Monday, 15 July 2013

Efran-The Jew Of Mattancherry

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Being in the arms of Rafela, his mother, baby Efran felt the sky of Mattancherry, moving.  It was to the Paradesi Synagogue, that she went clutching her child. The Jew Town, on that day just talked about Abel, the linen merchant of the Bazaar, and the father of Efran Ben Abel.  It was the third consecutive month that no news came from Abel, who had gone to Israel, to start up new spice exports.  Years passed, but Abel never came back, and Efran who had only seen tears in the eyes of his mother, never ever asked about Abel, even as a child. For tiny Efran, Abel was something, which always made his mother cry. Rafela was forced to take up the charge of the linen shop, beside the Jewish Palace, just for Efran. She always tried to fill up the void space created by Abel in the life of Efran.  The whole Jew Town knew that Rafela lived only for Efran.

As Efran grew, he was admitted to a prestigious school in Kochi. Efran was spellbound by the luminous city and always loved to go to school. It was only then he realized that he didn’t belong there. He was a bit too white in colour.  Not just that, but his Judeo-Malayalam, also made him to stand out. He was nicknamed as Saippukunju, meaning the son of an Englishman, as for them, a guy with white skin was always an Englishman.  But for Efran, when they called him so, he always heard, bastard. Rafela tried a lot to console the crying Efran, but she knew that she would be answerless, if Efran asks her about his father. But he never did so. He used to love that cute little girl Judi of his school, who too was white like him and always called him by his name. She used to live near their linen shop. After school, they used to come back together in the school bus. They had plenty of things to talk about on the by lanes to the linen shop, with their water bottles dangling around their necks. Judi noticed how Efran becomes quiet, when she talks about her father, so she always prevented herself from running into such topics.   Once Ismail, the postman taunted Efran that Judi is made for him, but that fell too deep in the innocent mind of Efran. 

Ismail remembered that monsoon, when it was raining heavily and Mattancherry was drenched in the wrath of nature. Rafela saw Efran running behind a car, crying. She held Efran by force. It was Judi and her family, who were migrating to Israel. Efran cried loud in the rain holding Rafela, as the car vanished from the by lanes forever. Rafela never told Efran, that Judi’s family wanted Rafela and Efran to accompany them to Israel, which she refused. She never wanted to go to Israel nor did she want her son to migrate. Efran in those 20 years saw many, migrating from Mattancherry.  Jordan, the short girl with blue eyes, Elijah his friend, Ranen, the spice merchant  and many more. He realized that only a few Jewish families were left in Mattancherry then.  One day Efran had a terrible fight with some crooks on the Jew’s street, on his way back from Ramaswamy, the linen importer at Menaka. He never knew why they beat him up on that day. Rafela cried a lot and finally agreed to migrate to Israel. Efran was happy with her decision, as soon he would be out of his identity crisis.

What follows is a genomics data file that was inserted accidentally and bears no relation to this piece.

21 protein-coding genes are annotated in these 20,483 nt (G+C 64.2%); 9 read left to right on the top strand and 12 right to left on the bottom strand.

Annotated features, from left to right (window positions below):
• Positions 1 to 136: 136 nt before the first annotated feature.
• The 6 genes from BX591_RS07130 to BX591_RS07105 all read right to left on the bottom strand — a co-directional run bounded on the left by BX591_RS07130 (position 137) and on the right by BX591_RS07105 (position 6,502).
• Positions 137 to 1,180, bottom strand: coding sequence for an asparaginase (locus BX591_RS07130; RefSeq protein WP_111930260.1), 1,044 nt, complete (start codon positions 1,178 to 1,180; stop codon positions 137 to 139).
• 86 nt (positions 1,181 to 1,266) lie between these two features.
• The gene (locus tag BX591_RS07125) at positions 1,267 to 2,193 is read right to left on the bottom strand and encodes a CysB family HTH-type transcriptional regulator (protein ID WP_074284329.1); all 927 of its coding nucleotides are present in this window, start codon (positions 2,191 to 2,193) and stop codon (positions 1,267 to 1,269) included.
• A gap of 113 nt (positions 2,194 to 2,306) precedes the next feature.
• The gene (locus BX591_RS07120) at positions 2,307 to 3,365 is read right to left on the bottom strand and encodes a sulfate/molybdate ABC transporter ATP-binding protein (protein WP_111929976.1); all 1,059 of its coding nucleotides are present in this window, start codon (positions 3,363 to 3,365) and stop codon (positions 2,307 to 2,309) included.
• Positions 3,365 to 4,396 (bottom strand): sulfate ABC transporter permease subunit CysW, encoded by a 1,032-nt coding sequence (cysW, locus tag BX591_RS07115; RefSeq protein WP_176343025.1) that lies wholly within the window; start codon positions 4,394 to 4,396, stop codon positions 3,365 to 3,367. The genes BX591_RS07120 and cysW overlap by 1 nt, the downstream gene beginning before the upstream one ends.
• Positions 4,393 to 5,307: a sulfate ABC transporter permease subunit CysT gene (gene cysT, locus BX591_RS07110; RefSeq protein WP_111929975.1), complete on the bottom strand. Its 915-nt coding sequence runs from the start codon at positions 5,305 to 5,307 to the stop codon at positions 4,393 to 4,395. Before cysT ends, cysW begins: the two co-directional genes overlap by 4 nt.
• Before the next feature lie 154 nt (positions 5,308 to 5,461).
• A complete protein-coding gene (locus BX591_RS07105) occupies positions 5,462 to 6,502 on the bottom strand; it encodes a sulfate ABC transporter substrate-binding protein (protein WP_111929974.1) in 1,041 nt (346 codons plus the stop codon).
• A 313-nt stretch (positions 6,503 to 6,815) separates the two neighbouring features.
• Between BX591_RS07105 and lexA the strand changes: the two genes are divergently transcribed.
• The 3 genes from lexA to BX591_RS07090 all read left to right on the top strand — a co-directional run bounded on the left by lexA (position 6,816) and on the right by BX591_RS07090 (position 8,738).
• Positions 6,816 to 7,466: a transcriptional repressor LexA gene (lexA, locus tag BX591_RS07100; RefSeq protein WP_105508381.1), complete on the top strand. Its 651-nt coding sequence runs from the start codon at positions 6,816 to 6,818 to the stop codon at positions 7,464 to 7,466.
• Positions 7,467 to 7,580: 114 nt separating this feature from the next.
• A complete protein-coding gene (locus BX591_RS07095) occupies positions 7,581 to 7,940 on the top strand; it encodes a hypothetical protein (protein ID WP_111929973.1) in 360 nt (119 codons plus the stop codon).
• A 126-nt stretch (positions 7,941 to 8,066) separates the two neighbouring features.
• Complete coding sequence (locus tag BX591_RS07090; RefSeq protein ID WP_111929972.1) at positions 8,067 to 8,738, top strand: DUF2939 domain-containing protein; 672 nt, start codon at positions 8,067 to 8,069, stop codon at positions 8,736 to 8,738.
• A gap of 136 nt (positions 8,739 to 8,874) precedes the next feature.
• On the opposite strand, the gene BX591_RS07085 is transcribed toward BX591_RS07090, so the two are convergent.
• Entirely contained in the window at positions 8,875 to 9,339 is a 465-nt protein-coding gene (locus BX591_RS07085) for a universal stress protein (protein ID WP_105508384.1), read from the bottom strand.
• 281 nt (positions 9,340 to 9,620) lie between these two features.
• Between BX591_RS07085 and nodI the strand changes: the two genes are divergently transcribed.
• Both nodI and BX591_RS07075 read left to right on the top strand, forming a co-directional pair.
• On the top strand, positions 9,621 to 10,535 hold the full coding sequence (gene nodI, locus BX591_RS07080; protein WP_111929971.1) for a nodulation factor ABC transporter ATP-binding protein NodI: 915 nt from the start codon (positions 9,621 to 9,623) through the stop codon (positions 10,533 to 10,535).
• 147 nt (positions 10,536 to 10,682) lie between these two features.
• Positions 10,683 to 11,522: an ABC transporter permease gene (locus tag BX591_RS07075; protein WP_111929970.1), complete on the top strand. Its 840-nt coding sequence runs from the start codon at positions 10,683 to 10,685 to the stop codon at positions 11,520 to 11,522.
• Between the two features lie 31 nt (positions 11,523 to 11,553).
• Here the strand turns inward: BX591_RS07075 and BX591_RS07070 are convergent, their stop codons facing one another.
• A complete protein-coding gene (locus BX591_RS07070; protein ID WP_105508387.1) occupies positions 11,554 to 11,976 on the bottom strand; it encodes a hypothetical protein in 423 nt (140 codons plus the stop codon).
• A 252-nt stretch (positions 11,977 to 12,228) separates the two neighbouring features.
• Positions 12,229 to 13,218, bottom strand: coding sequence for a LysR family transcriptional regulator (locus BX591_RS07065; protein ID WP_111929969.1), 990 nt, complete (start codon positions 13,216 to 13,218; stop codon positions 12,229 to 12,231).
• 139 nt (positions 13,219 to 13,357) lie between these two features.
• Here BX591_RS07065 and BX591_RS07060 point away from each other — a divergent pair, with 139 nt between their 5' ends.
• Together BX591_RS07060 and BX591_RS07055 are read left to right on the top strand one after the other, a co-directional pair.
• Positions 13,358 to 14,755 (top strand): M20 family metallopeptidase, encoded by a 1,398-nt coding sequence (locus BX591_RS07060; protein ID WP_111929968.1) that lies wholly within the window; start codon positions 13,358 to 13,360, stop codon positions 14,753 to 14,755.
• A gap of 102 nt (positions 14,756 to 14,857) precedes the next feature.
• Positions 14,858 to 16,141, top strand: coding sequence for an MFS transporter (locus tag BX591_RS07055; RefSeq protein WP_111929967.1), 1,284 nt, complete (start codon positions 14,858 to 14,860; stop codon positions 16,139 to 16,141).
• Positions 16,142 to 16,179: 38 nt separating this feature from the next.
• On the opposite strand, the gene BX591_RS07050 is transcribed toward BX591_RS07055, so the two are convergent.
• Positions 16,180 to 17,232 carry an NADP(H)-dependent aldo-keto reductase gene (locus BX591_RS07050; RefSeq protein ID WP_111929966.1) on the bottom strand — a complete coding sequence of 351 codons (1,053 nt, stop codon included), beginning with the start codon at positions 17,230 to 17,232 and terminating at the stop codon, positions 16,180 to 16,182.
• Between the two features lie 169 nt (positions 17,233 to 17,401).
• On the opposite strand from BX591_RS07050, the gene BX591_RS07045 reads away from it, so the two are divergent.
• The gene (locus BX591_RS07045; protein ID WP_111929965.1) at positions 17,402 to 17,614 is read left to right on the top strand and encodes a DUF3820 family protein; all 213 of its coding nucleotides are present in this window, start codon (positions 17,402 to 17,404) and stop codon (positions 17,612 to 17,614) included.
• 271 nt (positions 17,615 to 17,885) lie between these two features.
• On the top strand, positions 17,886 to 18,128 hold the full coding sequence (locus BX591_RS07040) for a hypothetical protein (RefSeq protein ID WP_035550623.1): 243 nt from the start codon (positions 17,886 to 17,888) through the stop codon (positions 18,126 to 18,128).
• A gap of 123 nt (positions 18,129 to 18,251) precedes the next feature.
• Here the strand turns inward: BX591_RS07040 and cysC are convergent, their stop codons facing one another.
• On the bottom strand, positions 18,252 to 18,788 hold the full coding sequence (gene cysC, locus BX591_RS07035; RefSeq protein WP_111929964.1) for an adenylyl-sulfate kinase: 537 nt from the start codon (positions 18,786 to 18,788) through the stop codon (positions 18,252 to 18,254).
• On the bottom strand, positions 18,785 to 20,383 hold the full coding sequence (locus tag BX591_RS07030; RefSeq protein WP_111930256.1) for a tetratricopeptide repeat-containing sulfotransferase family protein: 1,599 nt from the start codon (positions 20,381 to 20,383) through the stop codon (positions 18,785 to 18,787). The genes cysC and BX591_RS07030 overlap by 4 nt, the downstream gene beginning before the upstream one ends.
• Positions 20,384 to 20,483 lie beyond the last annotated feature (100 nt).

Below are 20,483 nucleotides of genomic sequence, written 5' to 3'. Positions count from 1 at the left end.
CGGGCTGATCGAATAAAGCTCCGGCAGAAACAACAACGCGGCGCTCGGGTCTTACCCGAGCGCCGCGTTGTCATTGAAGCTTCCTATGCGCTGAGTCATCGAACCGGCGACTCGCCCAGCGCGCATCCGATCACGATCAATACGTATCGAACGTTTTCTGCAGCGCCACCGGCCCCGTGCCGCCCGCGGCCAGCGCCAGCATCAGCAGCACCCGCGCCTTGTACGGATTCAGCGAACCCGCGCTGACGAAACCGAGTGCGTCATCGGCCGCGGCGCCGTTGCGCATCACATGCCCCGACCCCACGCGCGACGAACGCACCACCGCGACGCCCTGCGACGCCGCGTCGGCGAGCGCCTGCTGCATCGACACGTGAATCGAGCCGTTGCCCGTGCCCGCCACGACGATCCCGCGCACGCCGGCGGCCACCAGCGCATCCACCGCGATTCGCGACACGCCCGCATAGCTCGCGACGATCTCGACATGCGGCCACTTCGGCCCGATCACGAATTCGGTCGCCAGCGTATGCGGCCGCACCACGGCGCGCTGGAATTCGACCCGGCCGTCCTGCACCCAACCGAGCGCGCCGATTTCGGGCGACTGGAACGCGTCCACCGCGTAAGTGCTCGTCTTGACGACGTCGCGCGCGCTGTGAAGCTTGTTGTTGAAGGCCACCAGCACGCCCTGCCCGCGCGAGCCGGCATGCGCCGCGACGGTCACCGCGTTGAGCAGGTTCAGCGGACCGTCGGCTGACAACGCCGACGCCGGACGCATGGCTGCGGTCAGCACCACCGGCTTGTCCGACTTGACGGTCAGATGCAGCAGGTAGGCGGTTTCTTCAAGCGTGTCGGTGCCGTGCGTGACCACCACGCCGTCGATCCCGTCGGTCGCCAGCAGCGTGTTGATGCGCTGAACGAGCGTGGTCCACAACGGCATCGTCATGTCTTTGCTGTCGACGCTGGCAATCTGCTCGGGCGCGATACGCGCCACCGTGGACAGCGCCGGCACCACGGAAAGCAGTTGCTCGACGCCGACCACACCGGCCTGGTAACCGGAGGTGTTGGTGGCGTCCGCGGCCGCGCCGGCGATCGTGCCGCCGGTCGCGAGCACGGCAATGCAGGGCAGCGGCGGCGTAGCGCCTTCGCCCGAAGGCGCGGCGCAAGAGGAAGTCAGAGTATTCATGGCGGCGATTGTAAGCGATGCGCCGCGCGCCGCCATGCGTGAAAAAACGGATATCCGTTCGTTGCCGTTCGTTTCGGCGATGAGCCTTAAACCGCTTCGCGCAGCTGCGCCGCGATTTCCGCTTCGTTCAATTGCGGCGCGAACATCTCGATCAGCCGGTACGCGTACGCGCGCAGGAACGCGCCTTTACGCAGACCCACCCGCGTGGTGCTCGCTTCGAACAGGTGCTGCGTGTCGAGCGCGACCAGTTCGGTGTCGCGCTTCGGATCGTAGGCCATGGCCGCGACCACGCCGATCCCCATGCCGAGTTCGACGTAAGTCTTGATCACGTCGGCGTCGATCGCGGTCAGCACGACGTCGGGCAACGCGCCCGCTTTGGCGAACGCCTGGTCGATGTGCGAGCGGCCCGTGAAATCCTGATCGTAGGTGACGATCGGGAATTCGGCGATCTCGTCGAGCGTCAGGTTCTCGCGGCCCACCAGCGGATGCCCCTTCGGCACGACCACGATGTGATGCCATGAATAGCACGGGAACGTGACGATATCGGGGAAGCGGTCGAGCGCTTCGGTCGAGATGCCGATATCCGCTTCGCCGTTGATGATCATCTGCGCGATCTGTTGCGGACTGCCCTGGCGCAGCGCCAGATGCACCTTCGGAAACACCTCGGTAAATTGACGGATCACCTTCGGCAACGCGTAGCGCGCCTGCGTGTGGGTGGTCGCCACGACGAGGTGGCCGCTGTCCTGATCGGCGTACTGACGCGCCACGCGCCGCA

It took just few days after that, for Efran to get his Transfer Certificate from Maharaja’s College. He purchased a new luggage bag from Broadway, went to Lulu Mall, enjoyed the peanuts on the beach of Fort Kochi, saw a movie at Padma, biked through the busy M.G Road, he was enjoying every bit of Kochi as after 7 more days he would be bidding adieu to the city forever. Rafela refrained from talking much to Efran. Efran noticed Rafela feeling uneasy, but he never asked much, probably he knew the reason.

On that day, as he walked on the by lanes to their linen shop, he took his leather wallet out. There was a neatly kept photo of little Judi, beside the photo of Abel, which once Rafela gave him to show those, who called him Saippukunju . He smiled as they were the two prominent reasons for Efran to migrate to Israel. As he walked he felt an unusual silence. It rained heavily. There was a crowd before his mud-tile roofed house. He ran through the people; saw Rafela lying still on the floor with a bottle of poison in her hand. Efran didn’t cry nor move. From that day Mattancherry has never seen Efran again...

(Linking this to Ultimate Blog Challenge)


  1. Interesting short story. And probably too often reflective of every day life.

  2. I really enjoyed this short fiction, being a fiction writer myself.I love having the opportunity to read/appreciate other people's work! You have an engaging writing style.

  3. That is so tragic.

    You are a good storyteller.

  4. tragedy spells better sometimes no?Writer who write tragedy come out with masterpieces like you have.. Sreedev now becoming a master at stories too :P leave something for us, we fail at poetry :D


    1. Thank you Richa for the encouragement...

  5. a very different style of writing... especially ur lingo!

    Interesting work

  6. Nice story, Sreedev a little short but sweet.

  7. beautifully written...very engaging story :) all the best for the UBC :)


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